The Epidemic Failure Cycle hypothesis: Towards understanding the global community’s recent failures in responding to an epidemic

Richter, Dirk; Zuercher, Simeon (2021). The Epidemic Failure Cycle hypothesis: Towards understanding the global community’s recent failures in responding to an epidemic Journal of Infection and Public Health, 14(11), pp. 1614-1619. Elsevier 10.1016/j.jiph.2021.09.003

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Background: Within a few years, the global community has failed twice in responding to large viral infec- tion outbreaks: the Ebola epidemic in 2014 and the SARS-Cov-2 pandemic in 2020. There is, however, no systematic approach or research available that analyses the repeated failures with regard to an adequate response to an epidemic. Methods: For a better understanding of failing societal responses, we have analysed the available research literature on societal responses to epidemics and we propose a framework called the ‘Epidemic Failure Cycle’ (EFC). Results: The EFC consists of four phases: Negligence, Arrogance/Denial, Panic and Analysis/Self-criticism. These phases fit largely with the current World Health Organization pandemic influenza phases: Inter- pandemic, Alert, Pandemic, Transition. By utilizing the Ebola epidemic and the SARS-Cov-2 pandemic as case studies, we show striking similarities in the response to these outbreaks during both crises. Finally, we suggest three major areas to be of utmost importance for triggering and maintaining the EFC. In terms of ecology, zoonoses, supposed to be the main biological origin for virus epidemics, have been largely neglected by politicians, the media and the scientific community. Socioeconomic and cultural conditions such as harsh living and working conditions as well as conspiracy theories hinder effective preventive and counter measures against epidemics. Lastly, in terms of epistemology, the reliance on knowledge about previous outbreaks has led to slow and inadequate decisions. Conclusions: We conclude that any current society has to be aware of the risks of repeating responses to epidemics that will fail. Being aware of the societal mechanisms that trigger inadequate responses may help to get to more appropriate decisions in the face of an epidemic.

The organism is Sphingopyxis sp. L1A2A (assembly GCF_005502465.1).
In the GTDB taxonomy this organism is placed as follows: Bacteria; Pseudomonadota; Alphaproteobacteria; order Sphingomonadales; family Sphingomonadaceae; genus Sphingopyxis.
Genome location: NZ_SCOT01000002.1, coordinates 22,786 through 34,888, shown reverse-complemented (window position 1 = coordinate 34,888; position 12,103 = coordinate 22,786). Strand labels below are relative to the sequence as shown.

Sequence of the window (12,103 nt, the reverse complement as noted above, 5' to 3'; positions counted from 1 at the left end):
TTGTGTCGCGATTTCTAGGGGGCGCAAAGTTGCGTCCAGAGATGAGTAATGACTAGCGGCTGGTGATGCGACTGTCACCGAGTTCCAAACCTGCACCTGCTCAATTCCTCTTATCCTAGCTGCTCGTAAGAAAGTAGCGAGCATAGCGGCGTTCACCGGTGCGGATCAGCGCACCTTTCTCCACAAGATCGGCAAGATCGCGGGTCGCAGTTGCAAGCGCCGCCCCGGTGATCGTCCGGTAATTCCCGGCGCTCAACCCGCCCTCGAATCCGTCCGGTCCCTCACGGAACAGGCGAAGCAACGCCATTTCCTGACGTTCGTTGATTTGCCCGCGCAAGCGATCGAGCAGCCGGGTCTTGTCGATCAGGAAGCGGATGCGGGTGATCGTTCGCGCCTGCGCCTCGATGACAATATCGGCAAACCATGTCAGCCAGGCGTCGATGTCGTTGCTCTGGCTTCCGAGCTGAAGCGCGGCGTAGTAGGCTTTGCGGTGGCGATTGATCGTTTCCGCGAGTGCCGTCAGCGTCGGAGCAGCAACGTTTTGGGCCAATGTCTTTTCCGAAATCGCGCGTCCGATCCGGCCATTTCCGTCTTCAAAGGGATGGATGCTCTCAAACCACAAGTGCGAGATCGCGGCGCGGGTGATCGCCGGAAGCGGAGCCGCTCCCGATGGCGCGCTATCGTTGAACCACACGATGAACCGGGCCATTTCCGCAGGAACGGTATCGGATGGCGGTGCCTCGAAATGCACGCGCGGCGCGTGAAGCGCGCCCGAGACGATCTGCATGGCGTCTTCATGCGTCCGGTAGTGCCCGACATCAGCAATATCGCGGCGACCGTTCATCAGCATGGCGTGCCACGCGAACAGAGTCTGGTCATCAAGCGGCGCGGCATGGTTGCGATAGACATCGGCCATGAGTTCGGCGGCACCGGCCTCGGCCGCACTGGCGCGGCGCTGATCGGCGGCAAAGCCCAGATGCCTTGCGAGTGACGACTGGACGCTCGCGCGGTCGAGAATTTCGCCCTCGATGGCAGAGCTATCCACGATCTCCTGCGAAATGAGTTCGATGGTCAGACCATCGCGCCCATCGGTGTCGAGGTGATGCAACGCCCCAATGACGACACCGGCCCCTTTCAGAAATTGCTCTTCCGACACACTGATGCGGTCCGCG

Item Type:

Journal Article (Original Article)

Division/Institute:

School of Health Professions
School of Health Professions > Nursing

Name:

Richter, Dirk0000-0002-6215-6110 and
Zuercher, Simeon

Subjects:

R Medicine > R Medicine (General)

ISSN:

1876-0341

Publisher:

Elsevier

Projects:

[UNSPECIFIED] kleine Mandate

Language:

English

Submitter:

Luca Federico

Date Deposited:

19 Jan 2022 15:21

Last Modified:

23 Jan 2022 01:35

Publisher DOI:

10.1016/j.jiph.2021.09.003

ARBOR DOI:

10.24451/arbor.16280

URI:

https://arbor.bfh.ch/id/eprint/16280

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